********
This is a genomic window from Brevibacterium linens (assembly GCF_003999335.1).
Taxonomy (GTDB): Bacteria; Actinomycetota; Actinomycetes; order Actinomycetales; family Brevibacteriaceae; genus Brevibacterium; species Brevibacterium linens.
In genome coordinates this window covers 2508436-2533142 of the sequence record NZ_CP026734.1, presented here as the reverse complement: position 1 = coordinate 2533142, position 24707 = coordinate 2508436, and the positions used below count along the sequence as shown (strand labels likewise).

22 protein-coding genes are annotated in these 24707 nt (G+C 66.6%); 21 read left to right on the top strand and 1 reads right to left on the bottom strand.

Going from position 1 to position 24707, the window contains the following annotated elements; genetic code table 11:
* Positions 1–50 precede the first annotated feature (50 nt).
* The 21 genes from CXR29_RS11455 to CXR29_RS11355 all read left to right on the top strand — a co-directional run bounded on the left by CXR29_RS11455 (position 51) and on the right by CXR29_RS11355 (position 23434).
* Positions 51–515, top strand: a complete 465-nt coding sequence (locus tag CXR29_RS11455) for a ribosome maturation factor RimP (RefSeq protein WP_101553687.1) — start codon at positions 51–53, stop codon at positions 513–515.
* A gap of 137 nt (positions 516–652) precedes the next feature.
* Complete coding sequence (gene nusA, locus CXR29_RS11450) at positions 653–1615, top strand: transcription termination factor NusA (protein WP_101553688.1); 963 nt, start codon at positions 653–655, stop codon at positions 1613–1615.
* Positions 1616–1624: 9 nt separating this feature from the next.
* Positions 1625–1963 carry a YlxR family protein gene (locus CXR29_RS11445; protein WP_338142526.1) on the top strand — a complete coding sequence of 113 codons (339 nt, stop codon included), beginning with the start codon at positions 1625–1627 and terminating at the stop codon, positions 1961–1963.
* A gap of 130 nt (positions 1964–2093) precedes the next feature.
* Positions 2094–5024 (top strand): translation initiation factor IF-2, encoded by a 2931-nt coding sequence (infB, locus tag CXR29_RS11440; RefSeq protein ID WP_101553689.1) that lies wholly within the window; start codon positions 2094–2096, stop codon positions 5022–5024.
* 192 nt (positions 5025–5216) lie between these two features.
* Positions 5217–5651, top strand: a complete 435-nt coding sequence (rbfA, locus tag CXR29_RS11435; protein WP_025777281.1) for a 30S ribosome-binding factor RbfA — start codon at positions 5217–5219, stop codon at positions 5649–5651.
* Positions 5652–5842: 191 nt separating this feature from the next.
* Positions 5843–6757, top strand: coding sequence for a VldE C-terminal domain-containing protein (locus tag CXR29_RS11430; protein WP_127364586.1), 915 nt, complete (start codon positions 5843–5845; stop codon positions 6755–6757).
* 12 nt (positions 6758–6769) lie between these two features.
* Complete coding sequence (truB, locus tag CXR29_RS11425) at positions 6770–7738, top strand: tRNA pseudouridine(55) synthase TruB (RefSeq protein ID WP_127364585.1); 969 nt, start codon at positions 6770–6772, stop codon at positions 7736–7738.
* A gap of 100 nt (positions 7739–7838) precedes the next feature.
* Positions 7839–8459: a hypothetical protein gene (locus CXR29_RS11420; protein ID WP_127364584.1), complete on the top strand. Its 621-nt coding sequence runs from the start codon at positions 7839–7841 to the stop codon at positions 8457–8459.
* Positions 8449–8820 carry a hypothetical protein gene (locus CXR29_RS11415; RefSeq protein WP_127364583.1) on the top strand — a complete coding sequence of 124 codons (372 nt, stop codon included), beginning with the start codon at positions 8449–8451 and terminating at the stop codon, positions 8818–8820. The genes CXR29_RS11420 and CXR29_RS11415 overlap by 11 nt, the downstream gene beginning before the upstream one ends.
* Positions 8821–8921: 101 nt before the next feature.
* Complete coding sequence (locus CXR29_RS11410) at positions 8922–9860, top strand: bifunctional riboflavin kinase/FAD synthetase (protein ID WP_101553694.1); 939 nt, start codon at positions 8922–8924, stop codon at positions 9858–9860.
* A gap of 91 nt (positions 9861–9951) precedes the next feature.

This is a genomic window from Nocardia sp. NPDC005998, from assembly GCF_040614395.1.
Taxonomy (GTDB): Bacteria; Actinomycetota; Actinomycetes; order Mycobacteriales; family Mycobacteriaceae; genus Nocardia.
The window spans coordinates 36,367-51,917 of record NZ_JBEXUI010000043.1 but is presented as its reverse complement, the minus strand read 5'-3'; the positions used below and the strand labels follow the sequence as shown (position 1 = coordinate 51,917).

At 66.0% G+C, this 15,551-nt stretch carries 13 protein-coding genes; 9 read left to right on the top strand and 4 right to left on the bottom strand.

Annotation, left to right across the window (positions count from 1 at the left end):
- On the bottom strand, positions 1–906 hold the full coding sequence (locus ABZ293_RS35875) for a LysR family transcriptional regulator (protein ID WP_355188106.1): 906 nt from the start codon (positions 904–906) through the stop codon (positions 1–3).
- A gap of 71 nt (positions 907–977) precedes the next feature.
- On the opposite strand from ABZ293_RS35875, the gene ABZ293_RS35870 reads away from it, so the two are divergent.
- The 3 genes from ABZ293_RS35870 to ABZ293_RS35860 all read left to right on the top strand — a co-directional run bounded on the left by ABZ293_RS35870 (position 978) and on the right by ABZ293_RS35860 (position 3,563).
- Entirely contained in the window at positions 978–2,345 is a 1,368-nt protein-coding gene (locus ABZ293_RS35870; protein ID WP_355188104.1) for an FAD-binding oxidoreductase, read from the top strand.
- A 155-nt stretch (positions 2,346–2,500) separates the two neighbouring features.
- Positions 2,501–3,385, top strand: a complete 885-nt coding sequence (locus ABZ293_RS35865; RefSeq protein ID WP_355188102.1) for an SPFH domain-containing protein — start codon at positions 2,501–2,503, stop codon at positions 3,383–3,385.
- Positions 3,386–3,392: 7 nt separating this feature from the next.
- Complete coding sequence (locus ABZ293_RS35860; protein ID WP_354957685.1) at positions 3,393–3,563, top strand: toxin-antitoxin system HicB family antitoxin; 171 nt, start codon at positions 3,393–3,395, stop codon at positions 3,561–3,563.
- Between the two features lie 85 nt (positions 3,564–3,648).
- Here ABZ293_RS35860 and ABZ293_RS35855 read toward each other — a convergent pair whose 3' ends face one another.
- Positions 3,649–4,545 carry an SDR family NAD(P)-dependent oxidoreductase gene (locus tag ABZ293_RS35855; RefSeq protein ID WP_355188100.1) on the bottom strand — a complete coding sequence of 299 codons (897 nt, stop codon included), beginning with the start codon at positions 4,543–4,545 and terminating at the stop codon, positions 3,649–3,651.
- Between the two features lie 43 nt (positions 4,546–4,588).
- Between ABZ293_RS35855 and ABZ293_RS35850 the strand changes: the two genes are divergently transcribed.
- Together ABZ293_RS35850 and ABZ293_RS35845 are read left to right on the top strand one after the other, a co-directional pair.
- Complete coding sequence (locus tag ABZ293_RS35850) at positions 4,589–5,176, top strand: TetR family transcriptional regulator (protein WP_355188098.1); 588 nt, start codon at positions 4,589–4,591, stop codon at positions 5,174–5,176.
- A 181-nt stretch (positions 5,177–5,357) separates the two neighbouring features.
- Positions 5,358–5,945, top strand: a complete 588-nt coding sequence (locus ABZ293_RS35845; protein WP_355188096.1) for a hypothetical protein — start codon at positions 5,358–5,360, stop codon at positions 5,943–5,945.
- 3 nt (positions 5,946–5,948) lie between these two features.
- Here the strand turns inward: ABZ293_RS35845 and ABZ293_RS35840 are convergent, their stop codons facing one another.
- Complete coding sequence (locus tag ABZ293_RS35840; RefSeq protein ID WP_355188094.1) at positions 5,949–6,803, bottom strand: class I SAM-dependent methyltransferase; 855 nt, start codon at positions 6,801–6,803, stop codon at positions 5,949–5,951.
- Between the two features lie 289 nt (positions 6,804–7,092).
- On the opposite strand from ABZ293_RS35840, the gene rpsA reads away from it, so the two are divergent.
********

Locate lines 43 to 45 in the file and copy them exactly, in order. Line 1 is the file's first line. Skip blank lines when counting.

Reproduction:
- Positions 3,649–4,545 carry an SDR family NAD(P)-dependent oxidoreductase gene (locus tag ABZ293_RS35855; RefSeq protein ID WP_355188100.1) on the bottom strand — a complete coding sequence of 299 codons (897 nt, stop codon included), beginning with the start codon at positions 4,543–4,545 and terminating at the stop codon, positions 3,649–3,651.
- Between the two features lie 43 nt (positions 4,546–4,588).
- Between ABZ293_RS35855 and ABZ293_RS35850 the strand changes: the two genes are divergently transcribed.